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From: Vladimir Prus (ghost_at_[hidden])
Date: 2005-08-19 03:02:07

Robert Ramey wrote:

>>>> Besides, I don't understand how you
>>>> can "inhibit loading of DLLS". Say, one thread has created an
>>>> archive and does something with it. Some other thread tries to open
>>>> DLL. What should happen? Should that other thread get "sorry, some
>>>> archives are open" error? And what
>>>> will it do?
> I havn't considered it in detail but its easy to consider using a
> semaphore
> (even though I'm sure there are better solutions). Semaphore is
> incremented
> each time an archive is opened. DLL Loading/Unloading code blocks until
> reaches zero.

All DLL loading/unloading? Remember we can't check if DLL uses serialization
until we load it.

>> 1. A program creates an archive to read from network connection.
>> Network connection is never to be closed.
>> 2. A command arrives via connection that requires loading a plugin.
>> 3. The plugin has BOOST_CLASS_EXPORT, so attempt to load it crashes.
>> We have two possibilities:
>> 3a. Since the exception happens when you modified serialization
>> tables, and that happens in static initializer, you cannot catch the
>> exception anywhere in the plugin code. Since the plugin (on Unix), is
>> opened with C function dlopen, it's not clear if the exception will
>> propagated across that C function. So, the whole application might
>> crash.
>> 3b. Assume we checked if archives are opened before calling dlopen.
>> Actually, we cannot, because we don't know, generally speaking, if the
>> plugin uses BOOST_CLASS_EXPORT or not. But assume we somehow know
>> this and figured that we can't load the plugin. Now:
>> - we can't close the network connection, because it waits for
>> further commands
>> - we can't load plugin because some archive is opened, so we can
>> do the previous command we've received
> I'm not sure I get all this. In general the recieving machine would have
> to have the code for doing the loading installed before the archive is
> opened. It would seem to me you would need to break this in to two
> transations. One communicate which DLL might be necessary - passing the
> DLL which contains
> the right code. Then close the archve, load all desired DLLS and
> construct a new archive for the "real" data which might be serialized from
> one of the previous DLLS.

So, you need to split each request in two parts: first the allows the server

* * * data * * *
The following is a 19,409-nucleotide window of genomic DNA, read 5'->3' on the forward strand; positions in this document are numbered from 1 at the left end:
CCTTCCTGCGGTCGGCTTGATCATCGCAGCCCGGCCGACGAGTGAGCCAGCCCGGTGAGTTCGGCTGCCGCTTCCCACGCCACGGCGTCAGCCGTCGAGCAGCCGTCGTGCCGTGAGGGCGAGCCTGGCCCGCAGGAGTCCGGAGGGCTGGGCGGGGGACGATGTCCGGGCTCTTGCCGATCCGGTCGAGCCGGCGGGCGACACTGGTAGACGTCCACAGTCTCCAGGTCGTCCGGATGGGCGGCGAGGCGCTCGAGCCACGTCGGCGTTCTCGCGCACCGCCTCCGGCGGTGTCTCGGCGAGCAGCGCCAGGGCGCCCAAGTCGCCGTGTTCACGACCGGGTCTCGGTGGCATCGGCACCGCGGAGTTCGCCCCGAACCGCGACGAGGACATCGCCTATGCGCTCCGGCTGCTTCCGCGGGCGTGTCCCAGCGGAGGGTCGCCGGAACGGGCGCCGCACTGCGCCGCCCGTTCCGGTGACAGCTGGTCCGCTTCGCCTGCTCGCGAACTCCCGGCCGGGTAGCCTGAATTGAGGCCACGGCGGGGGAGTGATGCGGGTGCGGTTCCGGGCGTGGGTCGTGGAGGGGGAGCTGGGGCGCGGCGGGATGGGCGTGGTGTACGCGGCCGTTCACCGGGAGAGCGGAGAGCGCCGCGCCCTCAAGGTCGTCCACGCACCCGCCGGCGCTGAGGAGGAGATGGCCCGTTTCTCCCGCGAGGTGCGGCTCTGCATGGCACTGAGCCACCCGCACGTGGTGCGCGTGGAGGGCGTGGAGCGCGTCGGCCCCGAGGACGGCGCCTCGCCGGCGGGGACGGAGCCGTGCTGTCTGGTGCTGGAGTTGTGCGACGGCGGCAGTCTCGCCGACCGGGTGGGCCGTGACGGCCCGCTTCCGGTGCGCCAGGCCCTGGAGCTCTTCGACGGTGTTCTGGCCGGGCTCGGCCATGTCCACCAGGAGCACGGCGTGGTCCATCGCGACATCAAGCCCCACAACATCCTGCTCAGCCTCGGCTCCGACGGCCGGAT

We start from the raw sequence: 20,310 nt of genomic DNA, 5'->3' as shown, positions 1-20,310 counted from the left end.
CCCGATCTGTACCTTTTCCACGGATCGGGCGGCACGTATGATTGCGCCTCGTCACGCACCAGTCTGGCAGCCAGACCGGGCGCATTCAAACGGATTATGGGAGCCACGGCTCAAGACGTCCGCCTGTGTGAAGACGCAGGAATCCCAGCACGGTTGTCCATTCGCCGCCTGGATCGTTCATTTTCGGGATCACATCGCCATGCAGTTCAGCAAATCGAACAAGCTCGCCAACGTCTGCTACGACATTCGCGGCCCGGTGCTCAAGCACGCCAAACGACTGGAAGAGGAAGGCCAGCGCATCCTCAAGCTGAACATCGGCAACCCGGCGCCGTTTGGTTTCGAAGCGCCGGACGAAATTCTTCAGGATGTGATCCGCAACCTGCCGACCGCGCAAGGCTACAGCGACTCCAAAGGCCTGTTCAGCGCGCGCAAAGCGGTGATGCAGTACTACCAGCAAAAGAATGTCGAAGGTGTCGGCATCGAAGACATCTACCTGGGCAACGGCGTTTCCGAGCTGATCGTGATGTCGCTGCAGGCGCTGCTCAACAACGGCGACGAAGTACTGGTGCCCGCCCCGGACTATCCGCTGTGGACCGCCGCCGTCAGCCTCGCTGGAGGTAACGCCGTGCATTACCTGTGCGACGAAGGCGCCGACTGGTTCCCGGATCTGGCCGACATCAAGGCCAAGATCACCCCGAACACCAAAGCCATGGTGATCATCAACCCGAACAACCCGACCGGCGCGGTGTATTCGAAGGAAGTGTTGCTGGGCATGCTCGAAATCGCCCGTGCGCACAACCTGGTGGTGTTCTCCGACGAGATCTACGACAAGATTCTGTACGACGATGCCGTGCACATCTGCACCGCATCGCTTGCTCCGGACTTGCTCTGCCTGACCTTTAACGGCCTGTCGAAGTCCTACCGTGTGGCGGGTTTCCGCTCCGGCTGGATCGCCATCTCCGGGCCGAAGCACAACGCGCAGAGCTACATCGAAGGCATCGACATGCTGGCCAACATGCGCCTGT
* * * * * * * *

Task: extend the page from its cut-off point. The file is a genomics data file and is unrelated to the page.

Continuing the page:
to determine which DLLs to load, and another one that gives the other data.
You'd need to break connection between those two steps which does not look
all the nice.

And further: say you have a server that talks with 10 clients at the same
time using some archive class. One client requests an operations that needs
loading a DLL. Do you expect that:

1. Server will stop accepting new connections
2. Wait till 9 other connections stop
3. After that, load the DLL?

or simply that all connection will be dropped?

>> This is over-generalisation. Clearly, new BOOST_CLASS_EXPORT
>> statements won't break anything.
> The will if they are included in a DLL that is unload in the middle of the
> saving/loading of
> an archive which contains classes of the indicated type.

I suppose that any use of My_class with simultaneous unloading of DLL that
defines that class is so risky, that you should not take special care about
this in serialization at all. If users unload DLL while instances of the
class are still around, they already have a bug.

BTW, on-demand loaded DLLs are not essential to this discussion.
BOOST_CLASS_EXPORT becomes static object, right? C++ standard says that
static initializer constructor can be executed right before the first
function in some module is called. So, you can get unexpected
BOOST_CLASS_EXPORT executions even without on-demand loaded DLL. Again --
you read something from archive over network, and take some action.
Accidentally, you call a function in new module and BOOST_CLASS_EXPORT is

Now, on Unix all static initialisers are run when the program is first
loaded, so I probably should not care if some other users run into

- Volodya

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